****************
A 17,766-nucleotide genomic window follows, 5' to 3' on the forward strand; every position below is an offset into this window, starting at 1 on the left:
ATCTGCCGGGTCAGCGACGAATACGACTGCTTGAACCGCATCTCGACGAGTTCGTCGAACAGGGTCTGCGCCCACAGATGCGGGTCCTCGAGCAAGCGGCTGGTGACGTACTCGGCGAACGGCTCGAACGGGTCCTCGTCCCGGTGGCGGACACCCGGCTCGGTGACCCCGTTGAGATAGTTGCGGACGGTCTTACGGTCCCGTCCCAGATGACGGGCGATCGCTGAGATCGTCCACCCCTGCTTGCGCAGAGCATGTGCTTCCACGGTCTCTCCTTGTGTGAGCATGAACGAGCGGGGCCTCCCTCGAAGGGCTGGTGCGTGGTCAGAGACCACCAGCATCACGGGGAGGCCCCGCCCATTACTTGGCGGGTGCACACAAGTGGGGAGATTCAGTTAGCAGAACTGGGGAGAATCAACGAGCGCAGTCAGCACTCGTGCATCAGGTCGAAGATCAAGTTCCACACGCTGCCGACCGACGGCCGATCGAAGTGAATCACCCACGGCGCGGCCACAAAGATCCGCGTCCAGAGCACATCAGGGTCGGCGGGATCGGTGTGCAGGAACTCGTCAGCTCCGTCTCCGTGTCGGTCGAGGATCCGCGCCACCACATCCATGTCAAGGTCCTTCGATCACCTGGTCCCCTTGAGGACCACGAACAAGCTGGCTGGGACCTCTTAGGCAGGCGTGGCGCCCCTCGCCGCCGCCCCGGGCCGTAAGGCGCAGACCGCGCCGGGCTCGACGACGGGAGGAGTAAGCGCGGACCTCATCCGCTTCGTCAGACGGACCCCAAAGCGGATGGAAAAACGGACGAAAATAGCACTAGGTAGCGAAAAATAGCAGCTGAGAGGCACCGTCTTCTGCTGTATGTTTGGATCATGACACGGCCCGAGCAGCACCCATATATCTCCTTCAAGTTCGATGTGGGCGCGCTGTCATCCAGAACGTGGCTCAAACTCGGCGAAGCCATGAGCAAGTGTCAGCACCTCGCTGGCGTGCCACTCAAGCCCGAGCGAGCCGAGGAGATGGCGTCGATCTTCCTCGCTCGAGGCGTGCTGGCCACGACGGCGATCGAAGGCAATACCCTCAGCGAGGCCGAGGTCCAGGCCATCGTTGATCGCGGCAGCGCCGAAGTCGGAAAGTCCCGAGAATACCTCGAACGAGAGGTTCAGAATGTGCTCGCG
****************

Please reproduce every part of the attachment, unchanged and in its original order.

A 17,766-nucleotide genomic window follows, 5' to 3' on the forward strand; every position below is an offset into this window, starting at 1 on the left:
ATCTGCCGGGTCAGCGACGAATACGACTGCTTGAACCGCATCTCGACGAGTTCGTCGAACAGGGTCTGCGCCCACAGATGCGGGTCCTCGAGCAAGCGGCTGGTGACGTACTCGGCGAACGGCTCGAACGGGTCCTCGTCCCGGTGGCGGACACCCGGCTCGGTGACCCCGTTGAGATAGTTGCGGACGGTCTTACGGTCCCGTCCCAGATGACGGGCGATCGCTGAGATCGTCCACCCCTGCTTGCGCAGAGCATGTGCTTCCACGGTCTCTCCTTGTGTGAGCATGAACGAGCGGGGCCTCCCTCGAAGGGCTGGTGCGTGGTCAGAGACCACCAGCATCACGGGGAGGCCCCGCCCATTACTTGGCGGGTGCACACAAGTGGGGAGATTCAGTTAGCAGAACTGGGGAGAATCAACGAGCGCAGTCAGCACTCGTGCATCAGGTCGAAGATCAAGTTCCACACGCTGCCGACCGACGGCCGATCGAAGTGAATCACCCACGGCGCGGCCACAAAGATCCGCGTCCAGAGCACATCAGGGTCGGCGGGATCGGTGTGCAGGAACTCGTCAGCTCCGTCTCCGTGTCGGTCGAGGATCCGCGCCACCACATCCATGTCAAGGTCCTTCGATCACCTGGTCCCCTTGAGGACCACGAACAAGCTGGCTGGGACCTCTTAGGCAGGCGTGGCGCCCCTCGCCGCCGCCCCGGGCCGTAAGGCGCAGACCGCGCCGGGCTCGACGACGGGAGGAGTAAGCGCGGACCTCATCCGCTTCGTCAGACGGACCCCAAAGCGGATGGAAAAACGGACGAAAATAGCACTAGGTAGCGAAAAATAGCAGCTGAGAGGCACCGTCTTCTGCTGTATGTTTGGATCATGACACGGCCCGAGCAGCACCCATATATCTCCTTCAAGTTCGATGTGGGCGCGCTGTCATCCAGAACGTGGCTCAAACTCGGCGAAGCCATGAGCAAGTGTCAGCACCTCGCTGGCGTGCCACTCAAGCCCGAGCGAGCCGAGGAGATGGCGTCGATCTTCCTCGCTCGAGGCGTGCTGGCCACGACGGCGATCGAAGGCAATACCCTCAGCGAGGCCGAGGTCCAGGCCATCGTTGATCGCGGCAGCGCCGAAGTCGGAAAGTCCCGAGAATACCTCGAACGAGAGGTTCAGAATGTGCTCGCG